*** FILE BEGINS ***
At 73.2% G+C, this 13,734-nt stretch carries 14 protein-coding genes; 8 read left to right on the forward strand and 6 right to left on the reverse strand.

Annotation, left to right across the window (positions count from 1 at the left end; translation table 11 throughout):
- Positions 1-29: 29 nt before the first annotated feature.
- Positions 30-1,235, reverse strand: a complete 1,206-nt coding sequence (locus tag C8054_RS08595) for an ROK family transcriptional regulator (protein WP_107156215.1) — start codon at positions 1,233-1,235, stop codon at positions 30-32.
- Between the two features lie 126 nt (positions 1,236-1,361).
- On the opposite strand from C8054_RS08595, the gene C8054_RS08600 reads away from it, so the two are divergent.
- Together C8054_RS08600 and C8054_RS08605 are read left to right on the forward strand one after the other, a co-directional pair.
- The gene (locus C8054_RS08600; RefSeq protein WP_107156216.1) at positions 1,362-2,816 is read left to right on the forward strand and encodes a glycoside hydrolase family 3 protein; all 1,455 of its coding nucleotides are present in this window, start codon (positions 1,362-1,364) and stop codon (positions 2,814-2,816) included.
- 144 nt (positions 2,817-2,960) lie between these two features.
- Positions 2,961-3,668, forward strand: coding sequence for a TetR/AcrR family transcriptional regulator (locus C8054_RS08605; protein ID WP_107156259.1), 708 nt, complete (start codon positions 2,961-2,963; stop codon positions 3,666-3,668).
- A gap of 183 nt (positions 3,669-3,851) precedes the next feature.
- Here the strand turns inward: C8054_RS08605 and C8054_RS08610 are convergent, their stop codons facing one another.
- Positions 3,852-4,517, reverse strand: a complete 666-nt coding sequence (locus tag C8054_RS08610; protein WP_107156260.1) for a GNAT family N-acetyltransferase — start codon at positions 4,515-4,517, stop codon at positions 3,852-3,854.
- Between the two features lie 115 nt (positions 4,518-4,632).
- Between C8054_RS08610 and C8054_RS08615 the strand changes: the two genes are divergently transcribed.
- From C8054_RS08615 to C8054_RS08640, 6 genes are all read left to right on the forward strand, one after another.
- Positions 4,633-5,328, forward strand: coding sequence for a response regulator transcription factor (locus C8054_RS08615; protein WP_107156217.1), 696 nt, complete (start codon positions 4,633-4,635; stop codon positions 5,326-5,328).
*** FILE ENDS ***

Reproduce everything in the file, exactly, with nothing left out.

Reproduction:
At 73.2% G+C, this 13,734-nt stretch carries 14 protein-coding genes; 8 read left to right on the forward strand and 6 right to left on the reverse strand.

Annotation, left to right across the window (positions count from 1 at the left end; translation table 11 throughout):
- Positions 1-29: 29 nt before the first annotated feature.
- Positions 30-1,235, reverse strand: a complete 1,206-nt coding sequence (locus tag C8054_RS08595) for an ROK family transcriptional regulator (protein WP_107156215.1) — start codon at positions 1,233-1,235, stop codon at positions 30-32.
- Between the two features lie 126 nt (positions 1,236-1,361).
- On the opposite strand from C8054_RS08595, the gene C8054_RS08600 reads away from it, so the two are divergent.
- Together C8054_RS08600 and C8054_RS08605 are read left to right on the forward strand one after the other, a co-directional pair.
- The gene (locus C8054_RS08600; RefSeq protein WP_107156216.1) at positions 1,362-2,816 is read left to right on the forward strand and encodes a glycoside hydrolase family 3 protein; all 1,455 of its coding nucleotides are present in this window, start codon (positions 1,362-1,364) and stop codon (positions 2,814-2,816) included.
- 144 nt (positions 2,817-2,960) lie between these two features.
- Positions 2,961-3,668, forward strand: coding sequence for a TetR/AcrR family transcriptional regulator (locus C8054_RS08605; protein ID WP_107156259.1), 708 nt, complete (start codon positions 2,961-2,963; stop codon positions 3,666-3,668).
- A gap of 183 nt (positions 3,669-3,851) precedes the next feature.
- Here the strand turns inward: C8054_RS08605 and C8054_RS08610 are convergent, their stop codons facing one another.
- Positions 3,852-4,517, reverse strand: a complete 666-nt coding sequence (locus tag C8054_RS08610; protein WP_107156260.1) for a GNAT family N-acetyltransferase — start codon at positions 4,515-4,517, stop codon at positions 3,852-3,854.
- Between the two features lie 115 nt (positions 4,518-4,632).
- Between C8054_RS08610 and C8054_RS08615 the strand changes: the two genes are divergently transcribed.
- From C8054_RS08615 to C8054_RS08640, 6 genes are all read left to right on the forward strand, one after another.
- Positions 4,633-5,328, forward strand: coding sequence for a response regulator transcription factor (locus C8054_RS08615; protein WP_107156217.1), 696 nt, complete (start codon positions 4,633-4,635; stop codon positions 5,326-5,328).